In Minnesota, sex offenders are often ordered by local judges to pay for their own treatment as a condition of probation. Yet many walk out of prison too broke to afford the co-payments. Brown was homeless, jobless and so destitute that his probation officer suggested he sell his blood to cover his $42 co-payment, court records show.Yes, Brown's probation officer suggested he sell his blood - not so he could buy food or pay for a place to live, but to pay for treatment. The court's decision in this case was not unanimous.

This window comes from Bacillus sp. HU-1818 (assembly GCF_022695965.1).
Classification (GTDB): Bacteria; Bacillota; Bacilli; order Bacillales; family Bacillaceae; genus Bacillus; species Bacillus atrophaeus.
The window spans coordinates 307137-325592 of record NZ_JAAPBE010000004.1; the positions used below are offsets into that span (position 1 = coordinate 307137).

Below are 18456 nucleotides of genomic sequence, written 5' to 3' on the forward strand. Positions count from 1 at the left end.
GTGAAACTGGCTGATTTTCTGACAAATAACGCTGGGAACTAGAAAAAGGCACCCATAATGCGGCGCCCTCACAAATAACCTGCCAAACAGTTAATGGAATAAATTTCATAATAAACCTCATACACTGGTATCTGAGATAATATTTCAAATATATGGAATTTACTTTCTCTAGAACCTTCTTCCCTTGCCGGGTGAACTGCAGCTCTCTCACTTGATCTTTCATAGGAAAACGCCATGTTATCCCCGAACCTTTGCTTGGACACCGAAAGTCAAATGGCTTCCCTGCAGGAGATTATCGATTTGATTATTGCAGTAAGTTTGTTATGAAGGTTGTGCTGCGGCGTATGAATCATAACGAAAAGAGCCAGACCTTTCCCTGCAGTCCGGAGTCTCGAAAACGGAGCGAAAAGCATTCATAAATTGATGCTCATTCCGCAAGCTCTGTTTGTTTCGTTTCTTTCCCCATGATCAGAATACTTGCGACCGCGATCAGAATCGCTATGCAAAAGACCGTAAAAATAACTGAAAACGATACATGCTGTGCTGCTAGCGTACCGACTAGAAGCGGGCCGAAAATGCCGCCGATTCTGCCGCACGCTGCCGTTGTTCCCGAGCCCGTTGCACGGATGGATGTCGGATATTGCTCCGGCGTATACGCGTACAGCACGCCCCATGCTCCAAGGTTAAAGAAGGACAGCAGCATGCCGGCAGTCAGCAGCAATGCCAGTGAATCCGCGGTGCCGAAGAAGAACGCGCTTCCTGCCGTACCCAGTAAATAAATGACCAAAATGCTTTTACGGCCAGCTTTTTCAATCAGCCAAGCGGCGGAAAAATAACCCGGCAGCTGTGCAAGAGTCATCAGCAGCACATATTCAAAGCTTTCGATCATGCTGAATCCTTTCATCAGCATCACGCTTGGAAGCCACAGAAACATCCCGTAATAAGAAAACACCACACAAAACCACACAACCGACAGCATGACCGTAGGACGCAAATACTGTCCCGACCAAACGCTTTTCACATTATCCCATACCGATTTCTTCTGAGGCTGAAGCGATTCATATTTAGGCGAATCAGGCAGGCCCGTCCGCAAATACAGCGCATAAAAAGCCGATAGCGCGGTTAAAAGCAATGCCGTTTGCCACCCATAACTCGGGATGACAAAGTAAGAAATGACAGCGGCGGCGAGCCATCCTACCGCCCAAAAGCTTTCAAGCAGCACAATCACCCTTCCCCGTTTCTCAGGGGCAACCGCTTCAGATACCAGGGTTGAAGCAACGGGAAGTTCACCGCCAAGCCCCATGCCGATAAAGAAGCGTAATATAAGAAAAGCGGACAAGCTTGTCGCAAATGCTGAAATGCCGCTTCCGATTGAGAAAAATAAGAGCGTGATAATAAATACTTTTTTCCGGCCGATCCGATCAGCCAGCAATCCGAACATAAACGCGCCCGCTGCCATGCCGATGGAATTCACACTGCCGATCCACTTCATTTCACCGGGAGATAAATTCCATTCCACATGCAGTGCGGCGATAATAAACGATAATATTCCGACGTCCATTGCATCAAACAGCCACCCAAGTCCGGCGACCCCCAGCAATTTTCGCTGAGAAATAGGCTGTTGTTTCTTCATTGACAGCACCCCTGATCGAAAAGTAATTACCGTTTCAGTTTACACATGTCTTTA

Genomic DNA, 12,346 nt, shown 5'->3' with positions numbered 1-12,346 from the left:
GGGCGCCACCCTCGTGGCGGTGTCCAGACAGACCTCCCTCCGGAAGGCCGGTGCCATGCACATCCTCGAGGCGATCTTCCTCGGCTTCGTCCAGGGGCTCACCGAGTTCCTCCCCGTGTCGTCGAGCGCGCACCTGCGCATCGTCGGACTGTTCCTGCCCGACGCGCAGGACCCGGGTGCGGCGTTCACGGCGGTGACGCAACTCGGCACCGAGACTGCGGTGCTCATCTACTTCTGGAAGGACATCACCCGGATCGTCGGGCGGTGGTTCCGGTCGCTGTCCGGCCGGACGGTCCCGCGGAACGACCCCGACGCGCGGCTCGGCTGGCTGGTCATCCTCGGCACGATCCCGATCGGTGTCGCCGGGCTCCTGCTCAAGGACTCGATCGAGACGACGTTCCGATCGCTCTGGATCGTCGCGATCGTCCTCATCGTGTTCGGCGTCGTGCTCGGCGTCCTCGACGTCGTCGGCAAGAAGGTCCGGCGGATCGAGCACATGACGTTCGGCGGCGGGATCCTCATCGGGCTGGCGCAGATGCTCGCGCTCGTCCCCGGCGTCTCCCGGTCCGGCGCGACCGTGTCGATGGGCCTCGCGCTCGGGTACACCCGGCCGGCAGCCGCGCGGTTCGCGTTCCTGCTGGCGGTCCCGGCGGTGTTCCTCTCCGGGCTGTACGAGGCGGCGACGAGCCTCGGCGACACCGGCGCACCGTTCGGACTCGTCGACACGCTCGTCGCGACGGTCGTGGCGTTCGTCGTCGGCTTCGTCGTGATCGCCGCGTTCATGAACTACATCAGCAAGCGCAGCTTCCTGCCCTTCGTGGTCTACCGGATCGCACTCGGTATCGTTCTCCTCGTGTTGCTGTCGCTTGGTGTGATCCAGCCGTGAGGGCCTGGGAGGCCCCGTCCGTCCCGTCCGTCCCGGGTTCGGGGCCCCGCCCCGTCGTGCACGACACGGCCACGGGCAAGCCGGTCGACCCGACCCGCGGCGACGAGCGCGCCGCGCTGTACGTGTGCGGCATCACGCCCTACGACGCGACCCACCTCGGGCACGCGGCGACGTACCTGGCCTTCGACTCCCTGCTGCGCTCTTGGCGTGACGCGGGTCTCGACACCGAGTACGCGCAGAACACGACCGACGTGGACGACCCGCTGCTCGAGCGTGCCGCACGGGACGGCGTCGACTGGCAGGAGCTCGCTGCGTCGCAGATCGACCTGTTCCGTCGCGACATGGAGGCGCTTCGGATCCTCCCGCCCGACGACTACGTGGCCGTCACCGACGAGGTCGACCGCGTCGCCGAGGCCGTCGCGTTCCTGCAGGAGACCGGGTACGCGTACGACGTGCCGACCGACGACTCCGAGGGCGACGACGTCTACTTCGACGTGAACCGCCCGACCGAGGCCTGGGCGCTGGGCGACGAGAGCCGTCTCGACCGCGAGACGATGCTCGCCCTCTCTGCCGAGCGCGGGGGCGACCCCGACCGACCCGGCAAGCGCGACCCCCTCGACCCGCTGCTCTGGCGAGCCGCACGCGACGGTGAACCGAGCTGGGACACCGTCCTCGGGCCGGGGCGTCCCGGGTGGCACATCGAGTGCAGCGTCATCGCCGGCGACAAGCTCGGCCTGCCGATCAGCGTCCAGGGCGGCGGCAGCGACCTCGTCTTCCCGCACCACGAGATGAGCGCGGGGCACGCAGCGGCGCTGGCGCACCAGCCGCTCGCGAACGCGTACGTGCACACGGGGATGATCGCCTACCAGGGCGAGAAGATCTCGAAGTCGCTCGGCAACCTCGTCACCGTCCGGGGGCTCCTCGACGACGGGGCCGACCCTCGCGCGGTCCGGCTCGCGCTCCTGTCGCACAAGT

In an unusually blistering dissent, Chief Judge Edward Cleary said that preventing indigent sex offenders from obtaining treatment, due to lack of funds, sets them up for failure and undermines public safety. Quoting a Charles Dickens novel, “Martin Chuzzlewit,” the judge wrote: “Dollars! All their cares, hopes, joys, affections, virtues, and associations seemed to be melted down into dollars.”The article points out that the Minnesota Department of Corrections does provide grants to help cover the cost of sex offender treatment programs. But the supply of funding does not cover the demand for said funds.